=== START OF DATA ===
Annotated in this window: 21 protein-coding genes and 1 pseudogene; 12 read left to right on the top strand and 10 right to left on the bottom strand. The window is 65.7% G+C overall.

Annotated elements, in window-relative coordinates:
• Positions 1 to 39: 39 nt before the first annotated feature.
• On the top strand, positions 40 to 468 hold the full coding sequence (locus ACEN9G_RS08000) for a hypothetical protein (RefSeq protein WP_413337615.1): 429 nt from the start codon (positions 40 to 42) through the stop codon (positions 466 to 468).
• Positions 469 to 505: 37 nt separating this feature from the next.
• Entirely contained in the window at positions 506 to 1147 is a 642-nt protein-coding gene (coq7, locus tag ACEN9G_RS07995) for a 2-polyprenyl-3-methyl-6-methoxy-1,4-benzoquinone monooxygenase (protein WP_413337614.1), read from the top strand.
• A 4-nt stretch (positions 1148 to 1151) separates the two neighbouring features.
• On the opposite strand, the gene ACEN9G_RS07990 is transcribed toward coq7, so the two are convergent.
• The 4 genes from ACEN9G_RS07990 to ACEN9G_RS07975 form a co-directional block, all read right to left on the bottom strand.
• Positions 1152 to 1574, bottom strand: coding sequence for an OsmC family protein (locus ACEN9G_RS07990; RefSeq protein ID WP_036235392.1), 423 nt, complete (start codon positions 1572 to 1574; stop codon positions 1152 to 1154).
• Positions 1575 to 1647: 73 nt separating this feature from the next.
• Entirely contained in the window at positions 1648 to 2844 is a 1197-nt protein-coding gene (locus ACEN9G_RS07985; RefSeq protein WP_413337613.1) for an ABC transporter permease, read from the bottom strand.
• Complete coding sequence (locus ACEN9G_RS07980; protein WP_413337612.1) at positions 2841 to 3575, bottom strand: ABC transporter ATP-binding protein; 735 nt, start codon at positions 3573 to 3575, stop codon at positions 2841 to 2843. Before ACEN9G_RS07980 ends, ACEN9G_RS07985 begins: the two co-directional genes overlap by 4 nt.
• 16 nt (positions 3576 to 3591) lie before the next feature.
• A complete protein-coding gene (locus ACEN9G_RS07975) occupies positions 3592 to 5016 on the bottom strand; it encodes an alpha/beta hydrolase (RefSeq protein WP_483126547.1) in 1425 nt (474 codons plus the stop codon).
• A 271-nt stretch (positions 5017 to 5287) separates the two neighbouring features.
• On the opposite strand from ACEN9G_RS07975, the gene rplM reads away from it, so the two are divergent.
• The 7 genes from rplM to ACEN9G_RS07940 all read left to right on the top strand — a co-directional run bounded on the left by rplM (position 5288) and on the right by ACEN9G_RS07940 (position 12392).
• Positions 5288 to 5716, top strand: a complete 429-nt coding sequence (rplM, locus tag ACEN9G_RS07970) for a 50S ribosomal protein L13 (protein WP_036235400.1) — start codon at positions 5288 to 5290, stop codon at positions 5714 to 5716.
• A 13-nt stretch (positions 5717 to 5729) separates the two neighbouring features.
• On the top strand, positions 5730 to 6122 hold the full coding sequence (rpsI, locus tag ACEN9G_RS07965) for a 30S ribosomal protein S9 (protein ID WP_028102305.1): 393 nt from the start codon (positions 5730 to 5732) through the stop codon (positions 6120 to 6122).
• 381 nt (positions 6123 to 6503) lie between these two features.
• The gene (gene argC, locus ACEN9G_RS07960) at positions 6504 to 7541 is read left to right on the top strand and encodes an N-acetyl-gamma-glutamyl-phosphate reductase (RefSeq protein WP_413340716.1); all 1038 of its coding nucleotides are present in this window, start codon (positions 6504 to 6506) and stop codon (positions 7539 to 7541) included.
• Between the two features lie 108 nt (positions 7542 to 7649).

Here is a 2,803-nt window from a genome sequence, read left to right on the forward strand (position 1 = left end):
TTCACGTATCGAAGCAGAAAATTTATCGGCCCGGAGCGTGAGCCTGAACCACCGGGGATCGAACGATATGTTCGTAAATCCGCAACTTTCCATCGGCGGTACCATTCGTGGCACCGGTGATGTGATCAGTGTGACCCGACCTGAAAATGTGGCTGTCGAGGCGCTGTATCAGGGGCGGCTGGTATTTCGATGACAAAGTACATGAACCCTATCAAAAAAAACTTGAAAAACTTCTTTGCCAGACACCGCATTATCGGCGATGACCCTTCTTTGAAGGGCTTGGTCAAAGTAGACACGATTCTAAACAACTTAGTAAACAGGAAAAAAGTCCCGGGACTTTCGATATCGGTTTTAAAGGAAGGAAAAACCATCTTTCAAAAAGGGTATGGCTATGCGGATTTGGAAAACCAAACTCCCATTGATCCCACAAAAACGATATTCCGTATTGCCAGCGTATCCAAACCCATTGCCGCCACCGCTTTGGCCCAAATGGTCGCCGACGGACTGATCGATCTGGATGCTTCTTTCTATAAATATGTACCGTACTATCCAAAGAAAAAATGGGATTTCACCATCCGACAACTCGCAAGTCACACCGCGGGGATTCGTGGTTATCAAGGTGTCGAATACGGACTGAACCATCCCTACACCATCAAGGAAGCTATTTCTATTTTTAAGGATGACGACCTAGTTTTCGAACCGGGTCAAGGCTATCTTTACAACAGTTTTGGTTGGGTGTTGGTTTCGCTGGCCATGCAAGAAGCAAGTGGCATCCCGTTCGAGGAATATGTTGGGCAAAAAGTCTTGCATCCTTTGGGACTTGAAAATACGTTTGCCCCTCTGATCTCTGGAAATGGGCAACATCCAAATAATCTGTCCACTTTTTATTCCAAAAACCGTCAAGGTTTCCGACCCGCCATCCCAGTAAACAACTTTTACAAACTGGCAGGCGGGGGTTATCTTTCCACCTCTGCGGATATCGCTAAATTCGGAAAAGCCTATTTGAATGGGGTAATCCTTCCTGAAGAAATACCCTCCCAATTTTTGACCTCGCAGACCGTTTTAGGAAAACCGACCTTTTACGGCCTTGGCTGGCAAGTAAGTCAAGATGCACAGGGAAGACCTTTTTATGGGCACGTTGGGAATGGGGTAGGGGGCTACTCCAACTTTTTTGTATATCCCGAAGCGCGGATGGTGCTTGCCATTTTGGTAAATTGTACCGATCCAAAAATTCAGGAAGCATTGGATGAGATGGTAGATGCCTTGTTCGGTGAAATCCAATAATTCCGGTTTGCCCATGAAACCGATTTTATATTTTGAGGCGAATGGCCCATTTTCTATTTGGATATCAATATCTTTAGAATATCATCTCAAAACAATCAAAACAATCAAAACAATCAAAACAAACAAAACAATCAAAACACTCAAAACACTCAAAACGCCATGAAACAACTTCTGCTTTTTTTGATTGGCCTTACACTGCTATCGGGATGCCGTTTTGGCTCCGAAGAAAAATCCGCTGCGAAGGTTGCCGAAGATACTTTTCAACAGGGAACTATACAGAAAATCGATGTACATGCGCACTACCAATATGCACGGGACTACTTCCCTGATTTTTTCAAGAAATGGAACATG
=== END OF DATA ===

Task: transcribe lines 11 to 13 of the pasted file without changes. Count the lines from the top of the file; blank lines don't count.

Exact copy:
• Positions 1575 to 1647: 73 nt separating this feature from the next.
• Entirely contained in the window at positions 1648 to 2844 is a 1197-nt protein-coding gene (locus ACEN9G_RS07985; RefSeq protein WP_413337613.1) for an ABC transporter permease, read from the bottom strand.
• Complete coding sequence (locus ACEN9G_RS07980; protein WP_413337612.1) at positions 2841 to 3575, bottom strand: ABC transporter ATP-binding protein; 735 nt, start codon at positions 3573 to 3575, stop codon at positions 2841 to 2843. Before ACEN9G_RS07980 ends, ACEN9G_RS07985 begins: the two co-directional genes overlap by 4 nt.